Manon: I’m not so lucky, four times for injuries; a broken humorous in 2010 and a broken collarbone in 2012. Then a couple of times to get checked out after a crash. I tried riding the next day in 2012 when I didn’t realise my collarbone was cracked, so now I like to get checked out if I’m hurt! Also a few times recently just checking out the plate in my arm from the crash in 2010. Old injuries needing work to keep them in check.
If you hadn’t gotten into DH, what would you be doing now?
Manon: I had a place at University to do Zoology and Spanish before I decided to give DH a go full time. So I’d probably be studying a Masters in a South American rainforest somewhere! Or I’d be a Marine Biologist, I love the sea.
Tahneé: I’d be doing another competitive sport of some kind.
Where is your favourite place to ride in the Portes du Soleil?
Manon: Last year it was Pleney, the year before, Super Morzine. I love the steep stuff! Then finishing up with a swim in Lake Montriond.
Tahneé: I LOVE Champéry!
And in the world?
Manon: It’s too hard to pin point one place! I love the Andorra racetrack; it always gets me grinning. I’m out in Queenstown, NZ at the moment. We’ve ridden some great trails whilst being in New Zealand, be it in Rotorua, Nelson or Queenstown. Everything here is awesome!
Tahneé: You can’t beat some of the tracks in the UK to be honest, but Andorra and Norway World Cup tracks are pretty up there too!
What’s been the greatest advancement in DH in recent years?
Tahneé: Women’s racing for sure. I don’t think it’s ever been this hard to win a World Cup!!!
Does the huge TV coverage add much pressure when you’re racing?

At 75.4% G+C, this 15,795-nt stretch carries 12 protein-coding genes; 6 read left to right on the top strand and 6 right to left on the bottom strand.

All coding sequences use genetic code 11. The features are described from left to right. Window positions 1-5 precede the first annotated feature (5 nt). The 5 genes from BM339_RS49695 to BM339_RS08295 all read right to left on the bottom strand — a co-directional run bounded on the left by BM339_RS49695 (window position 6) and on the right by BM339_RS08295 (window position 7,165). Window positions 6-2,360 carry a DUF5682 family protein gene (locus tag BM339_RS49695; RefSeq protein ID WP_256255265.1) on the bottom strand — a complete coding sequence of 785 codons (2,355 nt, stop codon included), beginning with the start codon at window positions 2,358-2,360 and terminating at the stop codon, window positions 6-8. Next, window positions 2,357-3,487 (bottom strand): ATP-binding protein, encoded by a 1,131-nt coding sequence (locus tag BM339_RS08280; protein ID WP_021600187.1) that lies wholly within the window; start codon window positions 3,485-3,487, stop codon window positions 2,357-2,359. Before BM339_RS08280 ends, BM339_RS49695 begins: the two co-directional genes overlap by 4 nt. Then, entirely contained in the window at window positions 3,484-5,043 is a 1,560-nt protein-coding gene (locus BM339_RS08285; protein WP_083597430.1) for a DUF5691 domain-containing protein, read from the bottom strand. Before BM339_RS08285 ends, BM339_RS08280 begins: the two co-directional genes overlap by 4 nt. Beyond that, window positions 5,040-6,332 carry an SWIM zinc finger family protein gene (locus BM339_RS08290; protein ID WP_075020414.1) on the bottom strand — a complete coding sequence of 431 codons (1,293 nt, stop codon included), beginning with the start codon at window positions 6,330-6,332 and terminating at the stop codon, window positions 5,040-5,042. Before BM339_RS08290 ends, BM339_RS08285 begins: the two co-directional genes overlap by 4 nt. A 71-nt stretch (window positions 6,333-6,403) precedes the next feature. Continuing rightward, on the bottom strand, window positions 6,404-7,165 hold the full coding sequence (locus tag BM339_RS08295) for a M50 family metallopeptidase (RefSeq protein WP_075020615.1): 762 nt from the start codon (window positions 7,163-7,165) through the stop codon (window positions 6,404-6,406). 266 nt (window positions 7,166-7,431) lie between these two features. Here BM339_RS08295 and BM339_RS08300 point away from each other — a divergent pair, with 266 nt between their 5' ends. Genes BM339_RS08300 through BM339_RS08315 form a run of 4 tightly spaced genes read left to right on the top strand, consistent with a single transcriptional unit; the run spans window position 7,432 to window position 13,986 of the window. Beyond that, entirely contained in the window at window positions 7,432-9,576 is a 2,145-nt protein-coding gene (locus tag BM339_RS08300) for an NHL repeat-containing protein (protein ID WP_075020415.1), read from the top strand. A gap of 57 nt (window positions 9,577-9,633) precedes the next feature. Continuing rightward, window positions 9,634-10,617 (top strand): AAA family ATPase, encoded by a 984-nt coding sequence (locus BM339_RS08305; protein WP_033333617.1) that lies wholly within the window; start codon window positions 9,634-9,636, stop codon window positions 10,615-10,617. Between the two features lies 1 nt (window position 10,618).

Manon: I’ve never even thought about it! I’m so focussed on race day, it’s never crossed my mind. The only time it really hits home is when you’re on the gondola heading up the hill and you can hear noise from the spectators on the track. Meribel World Cup was pretty crazy, heading up on the chair lift we could hear chainsaws and all sorts of noise coming from the rock garden half way down the track. That definitely starts the adrenaline going!
Tahneé: Well, let’s be realistic, it isn’t huge. I like to think of F1 as huge. But no, that doesn’t pressure me at all. It’s more if I don’t qualify well that I’m like ‘Damn, Mum won’t get to see my run on TV!’
Which race are you most looking forward too this year?
Tahneé: I honestly can’t choose, I’m just so excited to get racing!
Manon: For me it has to be Fort William and Val di Sole World Champs.
And which are you least looking forward too?
Manon: I’m not not looking forward to it, but praying we get some good weather for the Fort William National this year. It’s such a shame whenever the weather plays against us – lets have some sun please!
Tahneé: I don’t think I have one. Val di Sole is tough, and the bar will be raised as it’s the World Champs.